Former South Carolina governor Nikki Haley
Former South Carolina governor Nikki Haley speaks to members of the press after the third Republicad debate on November 8, 2023. AFP

Nikki Haley, a major candidate for the Republican presidential nomination, launched a scathing attack on Wednesday against former president Donald Trump over his behind-the-scenes effort to twist delegate and primary rules to his advantage in the 2024 Republican nomination race.

"It's ironic for somebody who claims the election was stolen from him — he's now showing that he's willing to bully his way to win this election," Haley said. She further pointed out that Trump's relentless desire to secure the nomination stemmed from his need "to get off all these court issues that he's dealing with."

Haley, former U.S. Ambassador to the United Nations, urged Americans to see through Trump's tactics, The New York Times reported.

Haley's allegations against Trump comes as the former South Carolina governor faced a disappointing outcome in the Nevada primary, finishing second to "None of These Candidates" on the ballot.

The primary, in which Trump chose not to compete, brought forth a surprising result that challenged Haley's position within the party.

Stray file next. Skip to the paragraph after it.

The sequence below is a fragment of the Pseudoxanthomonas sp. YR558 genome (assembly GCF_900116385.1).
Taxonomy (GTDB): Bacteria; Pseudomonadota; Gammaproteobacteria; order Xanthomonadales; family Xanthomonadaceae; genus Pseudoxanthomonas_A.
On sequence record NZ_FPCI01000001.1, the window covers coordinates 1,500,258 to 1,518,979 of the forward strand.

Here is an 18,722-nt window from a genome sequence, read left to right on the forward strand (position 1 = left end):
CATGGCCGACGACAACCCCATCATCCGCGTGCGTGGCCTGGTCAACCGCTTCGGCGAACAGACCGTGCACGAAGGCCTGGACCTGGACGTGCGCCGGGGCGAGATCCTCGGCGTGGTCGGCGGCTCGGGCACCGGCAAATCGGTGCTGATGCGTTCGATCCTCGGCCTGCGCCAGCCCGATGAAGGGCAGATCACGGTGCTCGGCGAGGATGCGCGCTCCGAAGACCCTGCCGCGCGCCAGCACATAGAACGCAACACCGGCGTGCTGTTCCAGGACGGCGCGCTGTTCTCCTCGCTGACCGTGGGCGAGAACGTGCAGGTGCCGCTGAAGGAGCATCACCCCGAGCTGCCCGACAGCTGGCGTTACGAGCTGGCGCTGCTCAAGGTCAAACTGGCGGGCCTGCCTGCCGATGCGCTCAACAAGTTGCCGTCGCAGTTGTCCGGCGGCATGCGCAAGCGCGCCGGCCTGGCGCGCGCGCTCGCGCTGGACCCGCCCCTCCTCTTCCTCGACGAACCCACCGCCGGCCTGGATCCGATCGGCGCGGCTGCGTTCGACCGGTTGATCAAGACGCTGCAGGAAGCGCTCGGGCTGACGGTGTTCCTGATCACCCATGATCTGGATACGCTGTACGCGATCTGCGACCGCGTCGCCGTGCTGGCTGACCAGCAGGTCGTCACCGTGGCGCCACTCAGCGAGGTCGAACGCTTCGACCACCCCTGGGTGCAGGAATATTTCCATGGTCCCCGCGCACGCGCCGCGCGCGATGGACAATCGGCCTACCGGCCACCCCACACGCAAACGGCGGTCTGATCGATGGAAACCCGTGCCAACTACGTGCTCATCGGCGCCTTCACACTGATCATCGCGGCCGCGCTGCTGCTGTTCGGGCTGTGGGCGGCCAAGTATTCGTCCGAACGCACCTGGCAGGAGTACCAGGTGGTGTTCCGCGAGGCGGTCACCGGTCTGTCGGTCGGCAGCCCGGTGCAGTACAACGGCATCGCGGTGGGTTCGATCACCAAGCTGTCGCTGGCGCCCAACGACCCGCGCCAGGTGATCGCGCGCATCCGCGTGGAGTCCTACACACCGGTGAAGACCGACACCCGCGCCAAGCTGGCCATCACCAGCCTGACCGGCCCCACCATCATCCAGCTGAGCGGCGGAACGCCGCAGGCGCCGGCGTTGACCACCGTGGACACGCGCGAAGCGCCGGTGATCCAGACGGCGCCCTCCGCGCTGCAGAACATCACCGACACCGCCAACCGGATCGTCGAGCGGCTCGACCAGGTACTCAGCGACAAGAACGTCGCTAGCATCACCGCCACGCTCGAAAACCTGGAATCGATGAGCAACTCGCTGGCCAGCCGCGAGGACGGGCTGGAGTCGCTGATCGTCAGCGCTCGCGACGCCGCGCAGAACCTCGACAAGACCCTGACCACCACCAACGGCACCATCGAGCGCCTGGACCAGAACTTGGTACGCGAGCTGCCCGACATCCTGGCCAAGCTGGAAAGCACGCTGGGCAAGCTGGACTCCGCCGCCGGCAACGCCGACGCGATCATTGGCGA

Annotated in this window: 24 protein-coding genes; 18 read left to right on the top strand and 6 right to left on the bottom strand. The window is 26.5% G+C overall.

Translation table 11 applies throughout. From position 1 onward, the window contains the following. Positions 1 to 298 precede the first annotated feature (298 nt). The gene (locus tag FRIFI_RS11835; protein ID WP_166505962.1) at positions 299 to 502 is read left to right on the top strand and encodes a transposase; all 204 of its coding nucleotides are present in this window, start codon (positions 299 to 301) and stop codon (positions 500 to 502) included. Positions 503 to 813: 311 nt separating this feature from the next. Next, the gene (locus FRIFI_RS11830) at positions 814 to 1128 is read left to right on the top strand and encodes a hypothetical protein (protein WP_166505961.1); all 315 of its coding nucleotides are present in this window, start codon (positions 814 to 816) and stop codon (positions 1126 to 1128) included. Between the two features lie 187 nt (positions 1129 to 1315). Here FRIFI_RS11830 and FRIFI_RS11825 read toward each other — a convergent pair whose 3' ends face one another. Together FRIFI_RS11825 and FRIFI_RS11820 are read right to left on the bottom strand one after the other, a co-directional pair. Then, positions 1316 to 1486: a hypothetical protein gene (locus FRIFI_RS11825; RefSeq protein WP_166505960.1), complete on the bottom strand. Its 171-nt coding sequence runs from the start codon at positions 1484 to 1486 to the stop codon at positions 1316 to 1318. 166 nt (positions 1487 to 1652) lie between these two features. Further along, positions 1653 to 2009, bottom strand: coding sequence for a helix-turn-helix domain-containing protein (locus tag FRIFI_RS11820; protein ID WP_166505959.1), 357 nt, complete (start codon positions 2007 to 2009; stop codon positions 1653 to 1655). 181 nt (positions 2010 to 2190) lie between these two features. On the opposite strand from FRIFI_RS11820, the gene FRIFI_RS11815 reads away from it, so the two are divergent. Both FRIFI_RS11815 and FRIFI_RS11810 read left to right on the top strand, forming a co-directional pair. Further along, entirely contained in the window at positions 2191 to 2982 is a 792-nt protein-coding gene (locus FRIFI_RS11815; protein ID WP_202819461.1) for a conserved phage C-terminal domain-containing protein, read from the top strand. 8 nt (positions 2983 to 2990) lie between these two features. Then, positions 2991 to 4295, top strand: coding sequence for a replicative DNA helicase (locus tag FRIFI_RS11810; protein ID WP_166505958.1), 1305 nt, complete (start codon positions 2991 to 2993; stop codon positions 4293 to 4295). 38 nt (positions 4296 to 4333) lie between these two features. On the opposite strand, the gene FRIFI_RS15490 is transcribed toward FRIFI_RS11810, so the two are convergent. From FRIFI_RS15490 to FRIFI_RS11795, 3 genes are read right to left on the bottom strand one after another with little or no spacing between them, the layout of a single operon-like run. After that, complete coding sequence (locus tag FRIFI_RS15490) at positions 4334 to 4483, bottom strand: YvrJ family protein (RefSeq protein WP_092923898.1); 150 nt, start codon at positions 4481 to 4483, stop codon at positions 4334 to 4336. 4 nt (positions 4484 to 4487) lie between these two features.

Hoping to topple front-runner Trump from his perch atop the Republican nomination contest, Haley also unleashed her frustration on her own party through a social media post on X, formerly Twitter, on Wednesday.

Adopting a sharp and combative tone, she spared no punches in criticizing Republicans as a whole, blaming them for the chaos that now surrounds them.

"Republicans keep doing the same thing and getting the same result: chaos. That's the definition of insanity," Haley tweeted on X.

She accused the Republican National Committee of "imploding," the GOP House of Representatives of being unable to pass any significant legislation, and Trump of losing yet another court case and engaging in temperamental outbursts.

"A vote for Trump is a vote for more chaos," Haley added.

Meanwhile, Trump previously urged voters to ignore the Nevada primary as he was not on the Republican ballot. Trump and his team in Nevada have been rallying voters for weeks to participate in the separate Republican caucus, which awards delegates to the party's nominating convention.

During a Nevada rally on January 27, Trump told his supporters, "Your primary vote doesn't mean anything. Just do the caucus thing."

John Ashbrook, a Republican strategist who has no association with any campaign this year said, "Everybody knows Trump's supporters are loyal. But Nevada's primary demonstrated they're also incredibly motivated to vote."

Throughout her campaign, Haley consistently criticized Trump's handling of the border security deal, denouncing the delays as irresponsible and urging Congress to pass relevant legislation promptly.

It remains to be seen how Haley's strategic choices and her staunch opposition to Trump's leadership will impact her chances in the upcoming primaries.